The SECURE Act
The “Setting Every Community Up for Retirement Enhancement”–or SECURE Act–was recently signed into law and will go into effect on January 1, 2020. Although there is more to it, here is a quick summary of some of the more impactful changes:
- Death of the Stretch IRA – Before the SECURE act was passed, people who inherited retirement accounts such as traditional IRAs could often stretch required withdrawals—and make associated tax payments—over their lifetimes, a technique known as the “Stretch IRA.” The legislation requires those who inherit from people who die after Dec. 31, 2019, to take the money out and pay any taxes due within a decade. The bill exempts some beneficiaries, including surviving spouses, who can still stretch the distributions—and tax payments—over their lifetimes. The greatest impact will be on those who name their children or trust as beneficiaries on their IRA’s.
- Removal of IRA Contribution Age Cap – The law repeals the age cap, currently 70½, for making contributions to a traditional IRA. If you have earned income, you can contribute to your IRA regardless of age. Remember that a nonworking person whose spouse earns income can also save up to $6,000 a year in an IRA (or $7,000 if they are 50 or older)
- Required Minimum Distribution Age Moved to 72 – Retirement account owners who turn 70½ after Dec. 31, 2019, can now start mandatory distributions (RMDs) in the year in which they turn 72 years old. For those that began RMDs in 2019, they are still required to continue taking distributions. This will provide additional opportunities to make IRA contributions later in life if still working.
It is important to note that although the RMD age has changed, Qualified Charitable Distributions (QCDs) can continue to be made at age 70 ½. As it stands, people who are 70½ or older can give money from a traditional IRA to one or more charities and exclude the donated amount donated from their taxable income.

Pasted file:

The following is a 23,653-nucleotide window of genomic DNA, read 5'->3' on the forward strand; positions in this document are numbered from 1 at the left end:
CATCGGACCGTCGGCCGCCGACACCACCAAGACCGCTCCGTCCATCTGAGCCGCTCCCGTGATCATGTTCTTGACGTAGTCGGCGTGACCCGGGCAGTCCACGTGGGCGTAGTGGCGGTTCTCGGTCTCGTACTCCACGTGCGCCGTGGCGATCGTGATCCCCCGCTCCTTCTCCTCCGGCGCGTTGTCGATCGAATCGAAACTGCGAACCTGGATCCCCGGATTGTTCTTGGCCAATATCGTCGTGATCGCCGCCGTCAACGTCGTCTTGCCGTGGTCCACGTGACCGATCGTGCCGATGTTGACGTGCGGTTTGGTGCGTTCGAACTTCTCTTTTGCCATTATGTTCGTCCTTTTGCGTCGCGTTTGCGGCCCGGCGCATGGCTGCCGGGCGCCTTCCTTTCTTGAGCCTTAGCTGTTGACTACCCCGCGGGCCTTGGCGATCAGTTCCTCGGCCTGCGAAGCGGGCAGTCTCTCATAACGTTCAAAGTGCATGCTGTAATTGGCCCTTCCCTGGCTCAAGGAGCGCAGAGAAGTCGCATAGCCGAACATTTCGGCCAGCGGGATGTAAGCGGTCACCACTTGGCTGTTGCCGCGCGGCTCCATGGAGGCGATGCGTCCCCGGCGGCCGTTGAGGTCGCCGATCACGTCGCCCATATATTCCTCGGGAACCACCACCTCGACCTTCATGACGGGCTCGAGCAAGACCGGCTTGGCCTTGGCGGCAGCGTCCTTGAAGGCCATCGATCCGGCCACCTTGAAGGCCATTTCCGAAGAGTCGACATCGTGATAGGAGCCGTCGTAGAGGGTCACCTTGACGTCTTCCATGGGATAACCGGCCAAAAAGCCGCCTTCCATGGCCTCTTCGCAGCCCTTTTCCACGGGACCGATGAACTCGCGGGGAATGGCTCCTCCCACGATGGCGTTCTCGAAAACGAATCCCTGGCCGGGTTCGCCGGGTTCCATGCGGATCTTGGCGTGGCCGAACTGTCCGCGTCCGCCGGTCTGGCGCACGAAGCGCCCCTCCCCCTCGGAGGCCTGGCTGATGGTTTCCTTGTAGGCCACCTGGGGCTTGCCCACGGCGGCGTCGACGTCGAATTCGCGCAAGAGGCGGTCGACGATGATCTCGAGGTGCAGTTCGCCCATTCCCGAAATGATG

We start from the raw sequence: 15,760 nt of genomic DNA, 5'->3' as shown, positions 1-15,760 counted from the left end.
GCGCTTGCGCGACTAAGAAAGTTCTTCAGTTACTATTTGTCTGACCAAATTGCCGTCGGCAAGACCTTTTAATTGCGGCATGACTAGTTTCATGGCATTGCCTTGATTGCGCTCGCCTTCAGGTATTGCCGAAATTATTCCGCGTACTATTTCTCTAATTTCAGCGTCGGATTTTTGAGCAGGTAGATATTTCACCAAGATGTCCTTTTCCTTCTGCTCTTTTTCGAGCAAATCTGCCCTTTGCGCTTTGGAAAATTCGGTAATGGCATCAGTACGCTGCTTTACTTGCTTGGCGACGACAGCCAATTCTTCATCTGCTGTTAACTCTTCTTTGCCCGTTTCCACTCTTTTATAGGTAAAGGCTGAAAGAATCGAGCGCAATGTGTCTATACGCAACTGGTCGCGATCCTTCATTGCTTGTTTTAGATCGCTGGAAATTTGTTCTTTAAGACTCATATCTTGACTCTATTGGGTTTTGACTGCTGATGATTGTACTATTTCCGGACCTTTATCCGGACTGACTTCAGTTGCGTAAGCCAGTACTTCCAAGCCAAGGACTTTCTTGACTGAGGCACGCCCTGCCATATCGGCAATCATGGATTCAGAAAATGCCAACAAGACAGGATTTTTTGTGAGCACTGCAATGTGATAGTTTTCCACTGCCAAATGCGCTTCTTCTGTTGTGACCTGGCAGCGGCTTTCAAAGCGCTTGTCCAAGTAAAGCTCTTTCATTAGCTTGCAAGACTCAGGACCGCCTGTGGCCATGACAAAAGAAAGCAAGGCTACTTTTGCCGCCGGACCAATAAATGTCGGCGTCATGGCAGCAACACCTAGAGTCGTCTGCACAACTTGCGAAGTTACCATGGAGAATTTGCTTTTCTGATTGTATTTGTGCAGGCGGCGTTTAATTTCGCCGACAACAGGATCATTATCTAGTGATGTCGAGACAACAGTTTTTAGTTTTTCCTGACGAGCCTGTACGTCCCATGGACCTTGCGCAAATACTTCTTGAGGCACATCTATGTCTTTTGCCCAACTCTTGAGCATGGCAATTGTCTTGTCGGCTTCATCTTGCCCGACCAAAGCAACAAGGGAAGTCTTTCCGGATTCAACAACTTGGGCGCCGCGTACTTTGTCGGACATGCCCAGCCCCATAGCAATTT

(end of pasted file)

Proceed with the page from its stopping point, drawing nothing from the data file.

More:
- Kiddie Tax Reversion – Under the Tax Cuts and Jobs Act (TCJA) established in 2018, children under the age of 18 or 19-23, if a full-time student who provided less than half of their support from earned income, were taxed at the same levels as trust and estates which reached maximum federal income bracket of 37% on unearned income of just $12,500 – think custodial accounts or trusts. This provision has reverted back to previous standing and now minors will be taxed at the parent’s marginal rate, which for most is a tax reduction.
- Better Incentives for Small Business 401(k)s – Formerly, small businesses starting new 401(k) plans could get up to $500 per year for the first three years to help with administrative costs. The SECURE act increases this credit up to $5,000. Additionally, it creates a new tax credit of up to $500 per year to employers who start 401(k) plans that include automatic enrollment. That’s not all; there are other changes for small businesses. If you are a small business owner or have friends that are, we can help!
Other notable non-retirement provisions attached to the SECURE Act include, adjustments to the medical expense deduction threshold (back to 7.5% of adjusted gross income for 2019 and 2020), and expanded provisions for 529 college savings plans to be used for Apprenticeships and (up-to-$10,000 of) student loan repayments.
As you can see, there are far-reaching implications to the many facets of the SECURE Act. Please contact us to understand how the new law will impact you.